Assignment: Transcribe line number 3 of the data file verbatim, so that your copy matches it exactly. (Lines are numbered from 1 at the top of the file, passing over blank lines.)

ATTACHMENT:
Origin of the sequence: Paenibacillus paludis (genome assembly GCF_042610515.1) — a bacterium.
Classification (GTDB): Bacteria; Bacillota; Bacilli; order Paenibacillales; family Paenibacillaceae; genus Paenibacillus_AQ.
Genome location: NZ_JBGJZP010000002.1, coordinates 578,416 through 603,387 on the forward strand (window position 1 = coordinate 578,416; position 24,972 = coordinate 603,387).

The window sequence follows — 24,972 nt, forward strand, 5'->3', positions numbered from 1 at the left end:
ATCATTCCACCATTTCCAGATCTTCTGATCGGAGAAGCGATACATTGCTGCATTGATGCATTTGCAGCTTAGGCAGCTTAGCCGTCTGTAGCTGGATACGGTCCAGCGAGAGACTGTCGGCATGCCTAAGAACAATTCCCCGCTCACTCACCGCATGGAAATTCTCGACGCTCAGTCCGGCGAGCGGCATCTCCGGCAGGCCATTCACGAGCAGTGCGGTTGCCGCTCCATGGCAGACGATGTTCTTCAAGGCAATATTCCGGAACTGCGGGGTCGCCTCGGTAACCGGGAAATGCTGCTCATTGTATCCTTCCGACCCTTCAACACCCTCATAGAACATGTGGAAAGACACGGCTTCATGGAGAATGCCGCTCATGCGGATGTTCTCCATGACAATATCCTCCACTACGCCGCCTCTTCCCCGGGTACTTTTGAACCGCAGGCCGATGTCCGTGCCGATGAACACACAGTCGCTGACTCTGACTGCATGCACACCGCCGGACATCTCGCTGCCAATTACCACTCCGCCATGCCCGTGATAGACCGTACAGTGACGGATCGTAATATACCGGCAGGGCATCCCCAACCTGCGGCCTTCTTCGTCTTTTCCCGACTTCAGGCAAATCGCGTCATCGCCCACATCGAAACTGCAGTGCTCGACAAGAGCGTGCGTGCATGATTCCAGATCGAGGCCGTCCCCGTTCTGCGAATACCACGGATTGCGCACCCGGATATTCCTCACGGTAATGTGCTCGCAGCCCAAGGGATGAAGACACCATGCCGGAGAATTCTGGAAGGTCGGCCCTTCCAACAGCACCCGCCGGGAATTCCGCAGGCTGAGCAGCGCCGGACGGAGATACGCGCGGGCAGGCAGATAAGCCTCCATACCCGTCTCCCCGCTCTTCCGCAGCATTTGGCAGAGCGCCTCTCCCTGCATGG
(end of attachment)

Genome location: NZ_JBGJZP010000002.1, coordinates 578,416 through 603,387 on the forward strand (window position 1 = coordinate 578,416; position 24,972 = coordinate 603,387).